Interval propagation

In numerical mathematics, interval propagation or interval constraint propagation is the problem of contracting interval domains associated to variables of R without removing any value that is consistent with a set of constraints (i.e., equations or inequalities). It can be used to propagate uncertainties in the situation where errors are represented by intervals.[1] Interval propagation considers an estimation problem as a constraint satisfaction problem.

Atomic contractors

A contractor associated to an equation involving the variables x1,...,xn is an operator which contracts the intervals [x1],..., [xn] (that are supposed to enclose the xi's) without removing any value for the variables that is consistent with the equation.

A contractor is said to be atomic if it is not built as a composition of other contractors. The main theory that is used to build atomic contractors are based on interval analysis.

Example. Consider for instance the equation

${\displaystyle x_{1}+x_{2}=x_{3},}$

which involves the three variables x1,x2 and x3.

The associated contractor is given by the following statements

${\displaystyle [x_{3}]:=[x_{3}]\cap ([x_{1}]+[x_{2}])}$
${\displaystyle [x_{1}]:=[x_{1}]\cap ([x_{3}]-[x_{2}])}$
${\displaystyle [x_{2}]:=[x_{2}]\cap ([x_{3}]-[x_{1}])}$

For instance, if

${\displaystyle x_{1}\in [-\infty ,5],}$
${\displaystyle x_{2}\in [-\infty ,4],}$
${\displaystyle x_{3}\in [6,\infty ]}$

the contractor performs the following calculus

${\displaystyle x_{3}=x_{1}+x_{2}\Rightarrow x_{3}\in [6,\infty ]\cap ([-\infty ,5]+[-\infty ,4])=[6,\infty ]\cap [-\infty ,9]=[6,9].}$
${\displaystyle x_{1}=x_{3}-x_{2}\Rightarrow x_{1}\in [-\infty ,5]\cap ([6,\infty ]-[-\infty ,4])=[-\infty ,5]\cap [2,\infty ]=[2,5].}$
${\displaystyle x_{2}=x_{3}-x_{1}\Rightarrow x_{2}\in [-\infty ,4]\cap ([6,\infty ]-[-\infty ,5])=[-\infty ,4]\cap [1,\infty ]=[1,4].}$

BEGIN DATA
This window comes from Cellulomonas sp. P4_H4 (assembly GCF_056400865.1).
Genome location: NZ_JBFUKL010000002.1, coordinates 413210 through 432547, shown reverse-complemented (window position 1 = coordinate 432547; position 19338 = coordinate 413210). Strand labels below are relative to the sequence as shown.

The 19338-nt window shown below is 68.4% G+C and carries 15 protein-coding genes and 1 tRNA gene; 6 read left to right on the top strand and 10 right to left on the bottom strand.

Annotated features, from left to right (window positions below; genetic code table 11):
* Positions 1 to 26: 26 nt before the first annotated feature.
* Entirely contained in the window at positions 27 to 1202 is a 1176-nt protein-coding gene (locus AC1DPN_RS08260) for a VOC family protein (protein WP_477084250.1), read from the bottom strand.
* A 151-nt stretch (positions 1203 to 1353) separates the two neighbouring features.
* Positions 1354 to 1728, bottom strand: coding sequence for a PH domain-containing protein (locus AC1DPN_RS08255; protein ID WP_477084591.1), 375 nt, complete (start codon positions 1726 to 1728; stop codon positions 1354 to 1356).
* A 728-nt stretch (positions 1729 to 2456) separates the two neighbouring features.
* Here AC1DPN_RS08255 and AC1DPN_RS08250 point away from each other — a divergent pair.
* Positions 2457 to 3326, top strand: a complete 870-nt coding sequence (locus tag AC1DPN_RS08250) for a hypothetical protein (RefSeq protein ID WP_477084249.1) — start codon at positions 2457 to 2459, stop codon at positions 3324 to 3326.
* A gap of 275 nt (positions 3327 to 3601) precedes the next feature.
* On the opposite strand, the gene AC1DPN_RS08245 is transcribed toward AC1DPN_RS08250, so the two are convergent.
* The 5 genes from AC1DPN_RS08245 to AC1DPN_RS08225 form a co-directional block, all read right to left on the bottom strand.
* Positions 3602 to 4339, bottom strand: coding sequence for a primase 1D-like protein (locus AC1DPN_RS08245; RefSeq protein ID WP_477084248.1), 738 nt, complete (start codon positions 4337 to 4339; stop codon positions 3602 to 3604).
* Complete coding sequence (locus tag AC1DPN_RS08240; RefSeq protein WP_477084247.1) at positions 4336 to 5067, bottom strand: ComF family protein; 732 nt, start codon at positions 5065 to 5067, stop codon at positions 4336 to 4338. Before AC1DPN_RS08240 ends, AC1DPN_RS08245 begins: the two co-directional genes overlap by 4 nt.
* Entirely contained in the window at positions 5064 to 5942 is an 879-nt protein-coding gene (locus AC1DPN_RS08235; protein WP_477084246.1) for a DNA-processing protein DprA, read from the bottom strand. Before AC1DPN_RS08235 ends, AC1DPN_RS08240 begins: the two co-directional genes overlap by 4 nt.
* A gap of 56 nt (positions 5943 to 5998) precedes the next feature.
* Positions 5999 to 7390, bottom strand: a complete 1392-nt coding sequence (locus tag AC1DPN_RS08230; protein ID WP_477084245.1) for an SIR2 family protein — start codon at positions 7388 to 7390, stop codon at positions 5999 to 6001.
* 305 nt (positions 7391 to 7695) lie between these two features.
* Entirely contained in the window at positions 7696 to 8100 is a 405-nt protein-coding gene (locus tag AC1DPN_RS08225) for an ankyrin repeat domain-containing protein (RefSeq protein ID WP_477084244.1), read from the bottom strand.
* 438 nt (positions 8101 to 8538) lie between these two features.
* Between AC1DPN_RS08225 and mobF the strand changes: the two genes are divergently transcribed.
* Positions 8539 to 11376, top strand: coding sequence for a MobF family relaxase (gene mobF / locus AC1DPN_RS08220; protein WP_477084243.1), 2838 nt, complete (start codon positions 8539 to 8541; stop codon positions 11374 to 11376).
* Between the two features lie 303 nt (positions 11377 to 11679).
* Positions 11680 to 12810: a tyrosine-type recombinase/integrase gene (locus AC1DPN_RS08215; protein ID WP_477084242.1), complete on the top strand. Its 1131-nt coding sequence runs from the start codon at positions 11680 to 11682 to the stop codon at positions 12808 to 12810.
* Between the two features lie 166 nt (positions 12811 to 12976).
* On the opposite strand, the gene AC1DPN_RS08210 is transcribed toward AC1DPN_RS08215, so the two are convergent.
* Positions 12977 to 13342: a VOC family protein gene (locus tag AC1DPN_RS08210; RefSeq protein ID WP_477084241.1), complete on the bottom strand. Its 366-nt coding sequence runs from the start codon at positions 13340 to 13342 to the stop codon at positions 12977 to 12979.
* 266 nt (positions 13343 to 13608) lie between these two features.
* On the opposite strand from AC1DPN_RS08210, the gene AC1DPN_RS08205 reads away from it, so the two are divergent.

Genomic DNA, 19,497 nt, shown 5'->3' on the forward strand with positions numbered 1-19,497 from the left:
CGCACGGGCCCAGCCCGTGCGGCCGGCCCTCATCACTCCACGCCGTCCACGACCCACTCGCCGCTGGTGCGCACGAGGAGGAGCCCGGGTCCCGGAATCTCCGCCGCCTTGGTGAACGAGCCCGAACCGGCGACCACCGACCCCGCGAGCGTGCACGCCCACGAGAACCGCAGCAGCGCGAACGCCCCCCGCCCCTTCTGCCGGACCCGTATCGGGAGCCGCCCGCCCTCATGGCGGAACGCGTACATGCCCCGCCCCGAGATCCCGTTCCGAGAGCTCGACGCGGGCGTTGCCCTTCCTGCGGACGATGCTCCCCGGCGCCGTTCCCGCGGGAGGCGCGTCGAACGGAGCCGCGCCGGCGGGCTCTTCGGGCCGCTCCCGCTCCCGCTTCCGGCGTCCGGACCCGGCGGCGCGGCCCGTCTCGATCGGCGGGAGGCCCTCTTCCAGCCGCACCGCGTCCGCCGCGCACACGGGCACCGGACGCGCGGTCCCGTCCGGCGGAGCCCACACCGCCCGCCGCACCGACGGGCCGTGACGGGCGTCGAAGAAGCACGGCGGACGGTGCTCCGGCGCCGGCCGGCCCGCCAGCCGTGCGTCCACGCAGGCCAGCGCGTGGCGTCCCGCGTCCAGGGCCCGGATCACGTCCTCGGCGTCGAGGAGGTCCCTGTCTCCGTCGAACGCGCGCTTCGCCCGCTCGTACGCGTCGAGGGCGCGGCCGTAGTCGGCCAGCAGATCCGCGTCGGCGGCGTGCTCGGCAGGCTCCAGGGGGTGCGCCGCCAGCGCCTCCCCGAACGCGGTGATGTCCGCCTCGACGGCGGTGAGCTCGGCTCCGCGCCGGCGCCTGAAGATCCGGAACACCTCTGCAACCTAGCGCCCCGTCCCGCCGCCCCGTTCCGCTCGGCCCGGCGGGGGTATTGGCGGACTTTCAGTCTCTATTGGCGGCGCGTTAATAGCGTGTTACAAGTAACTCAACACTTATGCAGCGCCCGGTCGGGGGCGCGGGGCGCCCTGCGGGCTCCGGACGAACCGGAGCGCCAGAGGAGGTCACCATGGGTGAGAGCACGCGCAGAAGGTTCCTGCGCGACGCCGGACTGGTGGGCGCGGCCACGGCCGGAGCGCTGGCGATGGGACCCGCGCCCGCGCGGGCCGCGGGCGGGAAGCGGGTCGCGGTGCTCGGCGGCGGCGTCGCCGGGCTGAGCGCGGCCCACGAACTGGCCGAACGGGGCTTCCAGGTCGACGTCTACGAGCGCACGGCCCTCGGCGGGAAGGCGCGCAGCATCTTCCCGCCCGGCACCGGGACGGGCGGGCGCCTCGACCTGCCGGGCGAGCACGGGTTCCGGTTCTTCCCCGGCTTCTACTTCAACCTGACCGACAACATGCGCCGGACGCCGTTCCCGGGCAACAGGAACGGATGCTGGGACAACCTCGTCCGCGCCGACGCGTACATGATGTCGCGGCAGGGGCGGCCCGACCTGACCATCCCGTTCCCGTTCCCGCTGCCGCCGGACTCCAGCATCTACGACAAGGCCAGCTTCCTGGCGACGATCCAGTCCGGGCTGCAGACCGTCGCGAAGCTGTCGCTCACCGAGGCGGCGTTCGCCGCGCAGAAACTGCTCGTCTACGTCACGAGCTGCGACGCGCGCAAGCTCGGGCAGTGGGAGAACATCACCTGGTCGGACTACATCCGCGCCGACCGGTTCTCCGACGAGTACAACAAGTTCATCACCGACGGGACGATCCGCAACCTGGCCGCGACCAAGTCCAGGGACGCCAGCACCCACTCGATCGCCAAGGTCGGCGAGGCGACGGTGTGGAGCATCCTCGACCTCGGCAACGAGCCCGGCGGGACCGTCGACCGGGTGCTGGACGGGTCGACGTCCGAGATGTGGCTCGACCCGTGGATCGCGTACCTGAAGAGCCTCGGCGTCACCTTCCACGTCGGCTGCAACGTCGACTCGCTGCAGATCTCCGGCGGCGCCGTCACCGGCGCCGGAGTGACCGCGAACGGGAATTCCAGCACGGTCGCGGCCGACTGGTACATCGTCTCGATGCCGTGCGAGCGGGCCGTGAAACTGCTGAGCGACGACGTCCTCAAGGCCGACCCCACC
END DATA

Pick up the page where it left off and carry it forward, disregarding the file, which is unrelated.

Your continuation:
Figure 1: boxes before contraction
Figure 2: boxes after contraction

For other constraints, a specific algorithm for implementing the atomic contractor should be written. An illustration is the atomic contractor associated to the equation

${\displaystyle x_{2}=\sin(x_{1}),}$

is provided by Figures 1 and 2.

Decomposition

For more complex constraints, a decomposition into atomic constraints (i.e., constraints for which an atomic contractor exists) should be performed. Consider for instance the constraint

${\displaystyle x+\sin(xy)\leq 0,}$

could be decomposed into

${\displaystyle a=xy}$
${\displaystyle b=\sin(a)}$
${\displaystyle c=x+b.}$

The interval domains that should be associated to the new intermediate variables are

${\displaystyle a\in [-\infty ,\infty ],}$
${\displaystyle b\in [-1,1],}$
${\displaystyle c\in [-\infty ,0].}$

Propagation

The principle of the interval propagation is to call all available atomic contractors until no more contraction could be observed. [2] As a result of the Knaster-Tarski theorem, the procedure always converges to intervals which enclose all feasible values for the variables. A formalization of the interval propagation can be made thanks to the contractor algebra. Interval propagation converges quickly to the result and can deal with problems involving several hundred of variables. [3]

Example

Consider the electronic circuit of Figure 3.

Figure 3: File:Electronic circuit to illustrate the interval propagation

Assume that from different measurements, we know that

${\displaystyle E\in [23V,26V]}$
${\displaystyle I\in [4A,8A]}$
${\displaystyle U_{1}\in [10V,11V]}$
${\displaystyle U_{2}\in [14V,17V]}$
${\displaystyle P\in [124W,130W]}$
${\displaystyle R_{1}\in [0\Omega ,\infty [}$
${\displaystyle R_{2}\in [0\Omega ,\infty [.}$

From the circuit, we have the following equations

${\displaystyle P=EI}$
${\displaystyle U_{1}=R_{1}I}$
${\displaystyle U_{2}=R_{2}I}$
${\displaystyle E=U_{1}+U_{2}.}$

After performing the interval propagation, we get

${\displaystyle E\in [24V,26V]}$
${\displaystyle I\in [4.769A,5.417A]}$
${\displaystyle U_{1}\in [10V,11V]}$
${\displaystyle U_{2}\in [14V,16V]}$
${\displaystyle P\in [124W,130W]}$
${\displaystyle R_{1}\in [1.846\Omega ,2.307\Omega ]}$
${\displaystyle R_{2}\in [2.584\Omega ,3.355\Omega ].}$

References

1. ^ Jaulin, L.; Braems, I.; Walter, E. (2002). Interval methods for nonlinear identification and robust control (PDF). In Proceedings of the 41st IEEE Conference on Decision and Control (CDC).
2. ^ Cleary, J.L. (1987). Logical arithmetic. Future Computing Systems.
3. ^ Jaulin, L. (2006). Localization of an underwater robot using interval constraints propagation (PDF). In Proceedings of CP 2006.